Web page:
Dr. Lozelle & the Blues Contenders, |
(MoJo Dealer, 2001)
This self-produced CD features 12 tracks that run the gamut from straight blues to Cajun-influenced tunes. The title, and indeed the liner notes, seem to hint at some Latin influence ("On El Bloque, in the neighborhood, the houses and building echo the sounds of Banda, del Norte, Folklorico, Rap, Rock, Hip-Hop, Opera, Old School, R&B and Blues. Loz Bluz was the child of mixed parents -- black, brown, and white -- cha-cha-cha") but the closest the CD gets to that, aside from a residence in East Los Angeles, is a few mildly Santana-like guitar riffs.
The musicianship is pretty good here. Featuring T.J. Sullivan on guitar, Marco Piali on drums and percussion, James Rhodes on bass and Lozelle Jennings on harp and accordion, the band cranks out a proficient mix of danceable tunes.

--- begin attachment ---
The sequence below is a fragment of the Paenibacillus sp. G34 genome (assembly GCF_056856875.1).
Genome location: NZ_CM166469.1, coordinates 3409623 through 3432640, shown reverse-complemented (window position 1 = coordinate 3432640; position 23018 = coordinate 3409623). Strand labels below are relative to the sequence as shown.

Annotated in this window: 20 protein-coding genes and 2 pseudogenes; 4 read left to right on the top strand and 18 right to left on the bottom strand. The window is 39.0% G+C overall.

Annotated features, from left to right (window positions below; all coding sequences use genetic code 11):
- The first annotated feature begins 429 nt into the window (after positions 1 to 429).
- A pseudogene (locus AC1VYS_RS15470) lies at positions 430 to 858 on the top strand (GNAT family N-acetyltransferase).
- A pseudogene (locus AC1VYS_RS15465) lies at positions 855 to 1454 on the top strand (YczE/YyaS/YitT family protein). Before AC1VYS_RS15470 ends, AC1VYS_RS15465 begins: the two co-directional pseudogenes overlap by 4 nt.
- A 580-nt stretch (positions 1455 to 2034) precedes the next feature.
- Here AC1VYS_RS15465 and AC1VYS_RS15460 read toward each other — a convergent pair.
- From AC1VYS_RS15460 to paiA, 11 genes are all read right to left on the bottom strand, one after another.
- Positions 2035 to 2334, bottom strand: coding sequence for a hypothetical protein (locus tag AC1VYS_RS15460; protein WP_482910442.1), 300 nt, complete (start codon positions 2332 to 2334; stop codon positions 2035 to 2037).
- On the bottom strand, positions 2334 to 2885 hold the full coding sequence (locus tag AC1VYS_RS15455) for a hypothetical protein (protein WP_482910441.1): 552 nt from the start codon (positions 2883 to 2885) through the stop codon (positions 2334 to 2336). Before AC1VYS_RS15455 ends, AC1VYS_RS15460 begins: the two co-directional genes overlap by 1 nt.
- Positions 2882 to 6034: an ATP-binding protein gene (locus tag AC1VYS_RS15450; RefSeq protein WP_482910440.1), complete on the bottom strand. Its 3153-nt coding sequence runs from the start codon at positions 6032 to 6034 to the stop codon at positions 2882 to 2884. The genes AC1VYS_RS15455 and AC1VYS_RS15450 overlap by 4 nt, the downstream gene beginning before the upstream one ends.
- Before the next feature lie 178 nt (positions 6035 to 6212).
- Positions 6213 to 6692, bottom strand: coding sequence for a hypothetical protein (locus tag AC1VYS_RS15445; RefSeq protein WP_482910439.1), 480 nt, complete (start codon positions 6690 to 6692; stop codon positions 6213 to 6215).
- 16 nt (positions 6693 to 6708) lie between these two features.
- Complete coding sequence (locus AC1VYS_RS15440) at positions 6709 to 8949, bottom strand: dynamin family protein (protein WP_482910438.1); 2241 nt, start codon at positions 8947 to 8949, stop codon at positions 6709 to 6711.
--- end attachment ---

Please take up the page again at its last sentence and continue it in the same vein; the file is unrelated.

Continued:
Jennings is the principle songwriter, credited for 10 out of 12 tracks. His songwriting is not bad, with catchy titles and some nice phrasing. Sullivan wrote one song, "Mama's Got a New Tattoo." Most memorable are "When The Blues Gets Bad" and the catchy "Queen Matilda," a song about a lady wrestler.
Jennings also sings lead vocals, with Sullivan and Rhodes as backup. On most of the tracks, the vocals, although passable, lack that certain something that makes some songs great. It just sounds like Jennings is trying way too hard. Funky and cool is not a quality that you can force into your voice, no matter how hard you strain. The best track, as far as vocals, is "A Cajun Affair," in which he forgets about being a bad dude and just sings.